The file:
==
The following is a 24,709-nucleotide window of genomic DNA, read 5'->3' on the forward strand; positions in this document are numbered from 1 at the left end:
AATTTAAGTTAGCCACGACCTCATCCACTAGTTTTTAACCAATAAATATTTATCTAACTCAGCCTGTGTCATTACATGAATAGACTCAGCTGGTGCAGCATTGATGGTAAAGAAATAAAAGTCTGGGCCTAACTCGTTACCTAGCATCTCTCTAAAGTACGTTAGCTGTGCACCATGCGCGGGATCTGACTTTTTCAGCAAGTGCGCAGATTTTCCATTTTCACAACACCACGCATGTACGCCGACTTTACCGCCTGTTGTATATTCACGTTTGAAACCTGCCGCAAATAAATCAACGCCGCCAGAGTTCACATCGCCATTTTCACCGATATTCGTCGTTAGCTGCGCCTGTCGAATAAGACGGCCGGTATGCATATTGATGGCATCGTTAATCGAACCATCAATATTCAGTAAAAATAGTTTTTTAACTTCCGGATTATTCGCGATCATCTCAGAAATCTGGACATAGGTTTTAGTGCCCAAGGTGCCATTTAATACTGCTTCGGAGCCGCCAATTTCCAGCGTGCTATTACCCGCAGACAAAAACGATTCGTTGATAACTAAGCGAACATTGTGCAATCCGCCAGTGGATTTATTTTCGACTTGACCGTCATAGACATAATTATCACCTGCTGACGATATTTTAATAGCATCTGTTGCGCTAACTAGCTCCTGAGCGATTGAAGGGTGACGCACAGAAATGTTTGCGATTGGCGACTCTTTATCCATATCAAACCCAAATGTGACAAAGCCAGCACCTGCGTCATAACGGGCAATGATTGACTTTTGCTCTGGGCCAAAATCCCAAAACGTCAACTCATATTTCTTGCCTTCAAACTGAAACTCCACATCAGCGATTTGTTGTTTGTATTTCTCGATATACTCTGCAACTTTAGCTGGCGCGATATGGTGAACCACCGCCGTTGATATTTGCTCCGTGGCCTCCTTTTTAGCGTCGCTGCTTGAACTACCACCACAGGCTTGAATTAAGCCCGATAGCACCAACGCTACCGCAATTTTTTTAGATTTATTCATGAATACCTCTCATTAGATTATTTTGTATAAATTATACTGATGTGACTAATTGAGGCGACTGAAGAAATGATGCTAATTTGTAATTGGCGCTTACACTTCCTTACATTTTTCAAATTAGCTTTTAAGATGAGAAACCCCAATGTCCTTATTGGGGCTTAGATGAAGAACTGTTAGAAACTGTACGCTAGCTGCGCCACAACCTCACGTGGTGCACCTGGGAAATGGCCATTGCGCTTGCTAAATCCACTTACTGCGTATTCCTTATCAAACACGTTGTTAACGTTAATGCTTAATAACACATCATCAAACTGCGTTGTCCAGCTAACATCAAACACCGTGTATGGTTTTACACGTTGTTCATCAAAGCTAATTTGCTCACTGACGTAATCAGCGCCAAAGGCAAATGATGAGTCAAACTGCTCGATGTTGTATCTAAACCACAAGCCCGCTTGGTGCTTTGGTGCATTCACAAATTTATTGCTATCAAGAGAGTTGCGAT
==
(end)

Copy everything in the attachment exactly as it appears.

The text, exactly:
The following is a 24,709-nucleotide window of genomic DNA, read 5'->3' on the forward strand; positions in this document are numbered from 1 at the left end:
AATTTAAGTTAGCCACGACCTCATCCACTAGTTTTTAACCAATAAATATTTATCTAACTCAGCCTGTGTCATTACATGAATAGACTCAGCTGGTGCAGCATTGATGGTAAAGAAATAAAAGTCTGGGCCTAACTCGTTACCTAGCATCTCTCTAAAGTACGTTAGCTGTGCACCATGCGCGGGATCTGACTTTTTCAGCAAGTGCGCAGATTTTCCATTTTCACAACACCACGCATGTACGCCGACTTTACCGCCTGTTGTATATTCACGTTTGAAACCTGCCGCAAATAAATCAACGCCGCCAGAGTTCACATCGCCATTTTCACCGATATTCGTCGTTAGCTGCGCCTGTCGAATAAGACGGCCGGTATGCATATTGATGGCATCGTTAATCGAACCATCAATATTCAGTAAAAATAGTTTTTTAACTTCCGGATTATTCGCGATCATCTCAGAAATCTGGACATAGGTTTTAGTGCCCAAGGTGCCATTTAATACTGCTTCGGAGCCGCCAATTTCCAGCGTGCTATTACCCGCAGACAAAAACGATTCGTTGATAACTAAGCGAACATTGTGCAATCCGCCAGTGGATTTATTTTCGACTTGACCGTCATAGACATAATTATCACCTGCTGACGATATTTTAATAGCATCTGTTGCGCTAACTAGCTCCTGAGCGATTGAAGGGTGACGCACAGAAATGTTTGCGATTGGCGACTCTTTATCCATATCAAACCCAAATGTGACAAAGCCAGCACCTGCGTCATAACGGGCAATGATTGACTTTTGCTCTGGGCCAAAATCCCAAAACGTCAACTCATATTTCTTGCCTTCAAACTGAAACTCCACATCAGCGATTTGTTGTTTGTATTTCTCGATATACTCTGCAACTTTAGCTGGCGCGATATGGTGAACCACCGCCGTTGATATTTGCTCCGTGGCCTCCTTTTTAGCGTCGCTGCTTGAACTACCACCACAGGCTTGAATTAAGCCCGATAGCACCAACGCTACCGCAATTTTTTTAGATTTATTCATGAATACCTCTCATTAGATTATTTTGTATAAATTATACTGATGTGACTAATTGAGGCGACTGAAGAAATGATGCTAATTTGTAATTGGCGCTTACACTTCCTTACATTTTTCAAATTAGCTTTTAAGATGAGAAACCCCAATGTCCTTATTGGGGCTTAGATGAAGAACTGTTAGAAACTGTACGCTAGCTGCGCCACAACCTCACGTGGTGCACCTGGGAAATGGCCATTGCGCTTGCTAAATCCACTTACTGCGTATTCCTTATCAAACACGTTGTTAACGTTAATGCTTAATAACACATCATCAAACTGCGTTGTCCAGCTAACATCAAACACCGTGTATGGTTTTACACGTTGTTCATCAAAGCTAATTTGCTCACTGACGTAATCAGCGCCAAAGGCAAATGATGAGTCAAACTGCTCGATGTTGTATCTAAACCACAAGCCCGCTTGGTGCTTTGGTGCATTCACAAATTTATTGCTATCAAGAGAGTTGCGAT